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Your Eye Under the Knife: Cataract Removal
Although cataracts are painless, as they develop they usually begin interfering with vision and eventually need removed. Cataracts cause the lens of the eye to become cloudy, blocking light from entering the eye and thus obstructing vision. Cataract operations are highly effective and low risk, with a short recovery time and minimal pain.
Before the cataract removal, an ophthalmologist will thoroughly examine your eye and administer a variety of tests, designed to help the doctor choose the correct replacement lens that will be inserted during surgery. He or she may also prescribe eye drops to be used before surgery.
Adults typically remain awake for the procedure, with local anesthesia and a sedative. Children, who may suffer from congenital cataracts, are put under general anesthesia for the cataract removal. The surgeon, while looking through a microscope, makes a small incision in the eye and removes the clouded lens. It is then replaced with an artificial intraocular lens (IOL) that will improve your vision. The incision is closed with either tiny sutures or a self-sealing method. The surgeon will only perform one cataract removal at a time, generally recommending a wait of one to two months between operations.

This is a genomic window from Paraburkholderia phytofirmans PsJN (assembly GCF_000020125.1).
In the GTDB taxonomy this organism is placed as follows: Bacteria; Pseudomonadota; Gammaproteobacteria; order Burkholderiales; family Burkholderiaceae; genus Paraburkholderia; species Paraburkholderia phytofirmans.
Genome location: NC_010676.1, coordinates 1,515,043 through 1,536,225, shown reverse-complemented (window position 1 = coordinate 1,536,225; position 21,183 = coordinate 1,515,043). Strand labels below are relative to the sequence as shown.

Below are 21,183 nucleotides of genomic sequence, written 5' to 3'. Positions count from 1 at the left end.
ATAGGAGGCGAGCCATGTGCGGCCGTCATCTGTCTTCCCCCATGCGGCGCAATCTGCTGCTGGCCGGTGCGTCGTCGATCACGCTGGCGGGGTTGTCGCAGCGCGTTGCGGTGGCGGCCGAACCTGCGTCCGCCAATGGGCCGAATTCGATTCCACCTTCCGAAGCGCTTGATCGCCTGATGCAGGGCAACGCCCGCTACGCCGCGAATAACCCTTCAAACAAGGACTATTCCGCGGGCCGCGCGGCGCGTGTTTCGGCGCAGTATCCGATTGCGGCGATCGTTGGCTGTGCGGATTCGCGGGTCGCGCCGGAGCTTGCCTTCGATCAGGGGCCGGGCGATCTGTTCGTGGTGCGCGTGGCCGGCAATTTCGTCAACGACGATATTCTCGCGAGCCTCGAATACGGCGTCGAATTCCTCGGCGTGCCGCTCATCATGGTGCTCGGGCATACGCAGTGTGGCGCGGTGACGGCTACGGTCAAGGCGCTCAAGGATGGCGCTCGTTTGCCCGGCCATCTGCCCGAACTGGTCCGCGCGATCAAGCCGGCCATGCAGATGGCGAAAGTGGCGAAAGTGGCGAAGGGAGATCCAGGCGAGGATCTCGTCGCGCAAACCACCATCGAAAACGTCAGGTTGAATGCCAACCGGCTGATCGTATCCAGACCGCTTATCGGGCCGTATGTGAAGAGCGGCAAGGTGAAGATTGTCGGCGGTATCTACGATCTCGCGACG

Cataract surgery recovery is fairly short and painless. You may be asked to wear a patch over the eye until the follow-up exam the next day, and possibly use eye drops for a week or so to promote healing. The eye should be completely healed in approximately 10 weeks, at which time you can schedule a new glasses or contact lens fitting.
The information supplied in this article is not to be considered as medical advice and is for educational purposes only.
|Cataract29 Oct 2009|